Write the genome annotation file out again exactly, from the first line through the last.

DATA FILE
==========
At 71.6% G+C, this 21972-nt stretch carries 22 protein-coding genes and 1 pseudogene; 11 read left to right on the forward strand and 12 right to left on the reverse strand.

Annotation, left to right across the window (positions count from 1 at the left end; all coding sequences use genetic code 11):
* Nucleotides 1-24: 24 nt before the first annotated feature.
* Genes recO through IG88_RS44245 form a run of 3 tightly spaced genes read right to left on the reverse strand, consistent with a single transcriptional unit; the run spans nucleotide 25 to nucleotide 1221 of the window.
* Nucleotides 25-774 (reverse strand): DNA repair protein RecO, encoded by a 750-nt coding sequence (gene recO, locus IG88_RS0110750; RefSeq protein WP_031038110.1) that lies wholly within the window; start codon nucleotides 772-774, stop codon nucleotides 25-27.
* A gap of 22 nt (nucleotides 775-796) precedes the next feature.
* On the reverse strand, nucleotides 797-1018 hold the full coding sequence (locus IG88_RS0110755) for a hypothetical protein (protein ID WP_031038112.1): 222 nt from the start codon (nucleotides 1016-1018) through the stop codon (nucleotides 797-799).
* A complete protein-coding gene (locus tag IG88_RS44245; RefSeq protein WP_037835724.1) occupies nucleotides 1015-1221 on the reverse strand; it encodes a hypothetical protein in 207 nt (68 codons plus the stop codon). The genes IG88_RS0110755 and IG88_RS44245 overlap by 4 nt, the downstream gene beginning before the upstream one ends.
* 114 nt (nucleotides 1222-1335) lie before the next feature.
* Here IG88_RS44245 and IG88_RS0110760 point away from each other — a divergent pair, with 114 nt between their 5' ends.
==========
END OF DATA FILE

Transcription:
At 71.6% G+C, this 21972-nt stretch carries 22 protein-coding genes and 1 pseudogene; 11 read left to right on the forward strand and 12 right to left on the reverse strand.

Annotation, left to right across the window (positions count from 1 at the left end; all coding sequences use genetic code 11):
* Nucleotides 1-24: 24 nt before the first annotated feature.
* Genes recO through IG88_RS44245 form a run of 3 tightly spaced genes read right to left on the reverse strand, consistent with a single transcriptional unit; the run spans nucleotide 25 to nucleotide 1221 of the window.
* Nucleotides 25-774 (reverse strand): DNA repair protein RecO, encoded by a 750-nt coding sequence (gene recO, locus IG88_RS0110750; RefSeq protein WP_031038110.1) that lies wholly within the window; start codon nucleotides 772-774, stop codon nucleotides 25-27.
* A gap of 22 nt (nucleotides 775-796) precedes the next feature.
* On the reverse strand, nucleotides 797-1018 hold the full coding sequence (locus IG88_RS0110755) for a hypothetical protein (protein ID WP_031038112.1): 222 nt from the start codon (nucleotides 1016-1018) through the stop codon (nucleotides 797-799).
* A complete protein-coding gene (locus tag IG88_RS44245; RefSeq protein WP_037835724.1) occupies nucleotides 1015-1221 on the reverse strand; it encodes a hypothetical protein in 207 nt (68 codons plus the stop codon). The genes IG88_RS0110755 and IG88_RS44245 overlap by 4 nt, the downstream gene beginning before the upstream one ends.
* 114 nt (nucleotides 1222-1335) lie before the next feature.
* Here IG88_RS44245 and IG88_RS0110760 point away from each other — a divergent pair, with 114 nt between their 5' ends.